Net income rose 25 percent to $7.6 billion on surging sales of smartphones and tablets.
Profits rose to $9.56 billion which was higher that what Samsung forecast.
The operating profit came in at 7 percent higher than in the previous quarter, and was a whopping 26 percent up from the same period last year.
Samsung CEO JK Shin said that Samsung had sold 40 million units of their Galaxy S4 in its first 6 months on the market, and in today's announcements the company reveals it saw an increase in smartphone shipments of around 10 percent.
Investors and analysts are concerned that Samsung can keep up their record growth in the profitable, high-end smartphone market which several observers claim is plateauing. The Companies IT & Mobile Communications division saw revenue increase by just 3 percent.
The biggest growth came in the Korean Companies semiconductor business, sales of memory for mobile devices and gaming consoles was up 12 percent from the previous quarter. TV sales where Samsung has 23% share in Australia and are market leaders saw revenue drop 12 percent.
The consumer-electronics division, which oversees the TV and home-appliance businesses, was 350 billion won, compared with 400 billion won a year earlier.
TV makers are reeling from sluggish demand, while tougher competition is accelerating price reductions. Global shipments for liquid-crystal display TVs may fall 0.7 percent to 205.1 million units for this year, market researcher TrendForce said recently.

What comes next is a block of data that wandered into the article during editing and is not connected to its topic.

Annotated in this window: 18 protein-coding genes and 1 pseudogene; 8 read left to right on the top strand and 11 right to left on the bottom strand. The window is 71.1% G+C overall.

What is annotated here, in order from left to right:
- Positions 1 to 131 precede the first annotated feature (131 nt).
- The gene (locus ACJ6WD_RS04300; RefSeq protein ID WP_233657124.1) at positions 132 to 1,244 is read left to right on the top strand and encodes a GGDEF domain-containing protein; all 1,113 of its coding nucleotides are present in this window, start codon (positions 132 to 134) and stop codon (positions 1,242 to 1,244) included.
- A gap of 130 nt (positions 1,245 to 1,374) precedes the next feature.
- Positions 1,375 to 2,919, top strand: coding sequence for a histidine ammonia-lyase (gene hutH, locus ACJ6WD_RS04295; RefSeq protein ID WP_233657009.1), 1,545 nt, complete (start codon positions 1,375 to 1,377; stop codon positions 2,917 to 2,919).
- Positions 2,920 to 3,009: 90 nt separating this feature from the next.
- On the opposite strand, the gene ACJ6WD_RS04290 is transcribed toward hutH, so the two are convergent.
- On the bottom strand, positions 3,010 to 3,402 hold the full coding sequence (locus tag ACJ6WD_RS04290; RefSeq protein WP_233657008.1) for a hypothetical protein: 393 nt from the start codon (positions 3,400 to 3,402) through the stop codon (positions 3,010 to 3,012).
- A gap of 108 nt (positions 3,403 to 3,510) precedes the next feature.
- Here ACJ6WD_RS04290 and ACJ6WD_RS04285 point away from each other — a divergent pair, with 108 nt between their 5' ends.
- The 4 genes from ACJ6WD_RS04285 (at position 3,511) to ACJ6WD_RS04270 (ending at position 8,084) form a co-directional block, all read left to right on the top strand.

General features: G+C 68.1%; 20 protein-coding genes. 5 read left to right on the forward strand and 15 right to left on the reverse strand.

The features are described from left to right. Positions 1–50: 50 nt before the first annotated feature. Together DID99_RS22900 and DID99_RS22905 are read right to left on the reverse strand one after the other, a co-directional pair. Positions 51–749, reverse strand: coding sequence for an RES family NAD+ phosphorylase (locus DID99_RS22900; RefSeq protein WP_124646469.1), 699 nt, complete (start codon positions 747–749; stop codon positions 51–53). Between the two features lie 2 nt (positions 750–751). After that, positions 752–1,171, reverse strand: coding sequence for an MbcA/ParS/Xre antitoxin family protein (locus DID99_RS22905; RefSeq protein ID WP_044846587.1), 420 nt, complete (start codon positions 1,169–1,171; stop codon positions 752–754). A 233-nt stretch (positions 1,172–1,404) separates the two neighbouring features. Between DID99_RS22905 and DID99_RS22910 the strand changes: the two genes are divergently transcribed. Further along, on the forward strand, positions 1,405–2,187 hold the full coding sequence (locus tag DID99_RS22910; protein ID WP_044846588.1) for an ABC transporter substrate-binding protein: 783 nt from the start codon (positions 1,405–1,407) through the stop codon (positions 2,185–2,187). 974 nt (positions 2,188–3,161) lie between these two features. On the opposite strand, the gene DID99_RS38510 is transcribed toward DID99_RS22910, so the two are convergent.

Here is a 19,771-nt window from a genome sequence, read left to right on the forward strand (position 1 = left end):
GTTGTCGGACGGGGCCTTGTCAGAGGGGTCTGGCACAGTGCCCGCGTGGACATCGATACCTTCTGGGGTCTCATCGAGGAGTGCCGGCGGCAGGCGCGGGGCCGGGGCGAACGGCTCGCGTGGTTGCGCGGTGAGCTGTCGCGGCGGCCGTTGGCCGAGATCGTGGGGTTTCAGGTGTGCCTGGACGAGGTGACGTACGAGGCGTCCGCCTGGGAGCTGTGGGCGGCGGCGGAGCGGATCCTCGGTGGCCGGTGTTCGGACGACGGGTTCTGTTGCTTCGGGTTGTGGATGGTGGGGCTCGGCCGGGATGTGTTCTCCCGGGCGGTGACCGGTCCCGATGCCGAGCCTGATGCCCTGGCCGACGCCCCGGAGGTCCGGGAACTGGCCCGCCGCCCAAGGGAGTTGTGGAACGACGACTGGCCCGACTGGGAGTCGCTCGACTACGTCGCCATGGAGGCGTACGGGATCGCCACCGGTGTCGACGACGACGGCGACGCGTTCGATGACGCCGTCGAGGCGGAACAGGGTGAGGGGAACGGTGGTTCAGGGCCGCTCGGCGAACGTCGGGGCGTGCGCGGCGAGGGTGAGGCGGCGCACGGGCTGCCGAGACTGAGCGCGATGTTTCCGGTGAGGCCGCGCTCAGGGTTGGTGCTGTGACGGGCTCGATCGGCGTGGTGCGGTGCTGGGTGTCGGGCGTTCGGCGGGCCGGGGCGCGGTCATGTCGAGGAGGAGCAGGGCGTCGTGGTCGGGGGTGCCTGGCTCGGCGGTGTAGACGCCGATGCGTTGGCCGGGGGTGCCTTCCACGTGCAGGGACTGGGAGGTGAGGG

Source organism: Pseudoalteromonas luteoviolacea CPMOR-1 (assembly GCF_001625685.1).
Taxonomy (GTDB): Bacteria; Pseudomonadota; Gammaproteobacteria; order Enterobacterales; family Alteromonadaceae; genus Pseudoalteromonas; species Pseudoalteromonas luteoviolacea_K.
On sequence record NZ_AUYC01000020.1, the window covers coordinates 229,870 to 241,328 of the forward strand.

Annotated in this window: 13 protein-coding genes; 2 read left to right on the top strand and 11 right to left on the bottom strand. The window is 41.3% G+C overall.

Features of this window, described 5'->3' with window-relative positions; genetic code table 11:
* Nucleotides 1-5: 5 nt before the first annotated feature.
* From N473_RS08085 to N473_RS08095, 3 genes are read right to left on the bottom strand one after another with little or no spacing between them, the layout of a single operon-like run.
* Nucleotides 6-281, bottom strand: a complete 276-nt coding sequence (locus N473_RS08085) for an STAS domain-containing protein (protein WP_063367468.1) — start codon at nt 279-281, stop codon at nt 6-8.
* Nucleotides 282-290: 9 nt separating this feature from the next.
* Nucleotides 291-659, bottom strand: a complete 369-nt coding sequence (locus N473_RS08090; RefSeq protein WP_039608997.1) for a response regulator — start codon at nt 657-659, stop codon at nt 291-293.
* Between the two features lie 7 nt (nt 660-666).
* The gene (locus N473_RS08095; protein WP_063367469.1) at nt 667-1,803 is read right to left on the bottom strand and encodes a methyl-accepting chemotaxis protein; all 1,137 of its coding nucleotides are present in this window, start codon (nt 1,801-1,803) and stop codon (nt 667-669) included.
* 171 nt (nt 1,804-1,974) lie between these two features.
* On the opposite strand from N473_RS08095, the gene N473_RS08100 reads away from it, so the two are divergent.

The final figure may be as low as 202 million units, it said. Samsung's display division, which dominates the market for panels using organic light-emitting diodes, had an operating profit of 980 billion won in the third quarter, compared with the 1.17 trillion won a year earlier.
Earnings are climbing on shipments of smartphones and processors for Apple devices.
After adding a smartwatch and its first phone with a curved screen, Asia's biggest technology company registered designs for spectacles to challenge Google Glass in the wearable devices market with these devices set to be shown at the 2014 CES show in Las Vegas.
"Samsung has proved it has better tactics to win the battle," said Lee Seung Woo, an analyst at IBK Securities Co. "In the smartphone race, we should categorize Samsung differently from the minor league, second-tier players."
"The Apple versus Samsung smartphone war is still focused squarely on the premium-tier for now," Neil Mawston, an executive director at researcher Strategy Analytics, said in an e-mail. "Apple is feeling the heat from Samsung in the smartphone premium-tier and the slightly cheaper iPhone 5c is Apple's competitive response to the Samsung threat."
Samsung is rolling out new devices to target both higher-and lower-end consumers. The Galaxy Round with a curved display went on sale this month, and in September it released the Note 3 and the Galaxy Gear wristwatch device that can make phone calls, check e-mails and take photos.
The company registered a design in South Korea for eyeglasses that can show information from a smartphone and enable users to take calls, setting up a potential challenger to Google's Glass.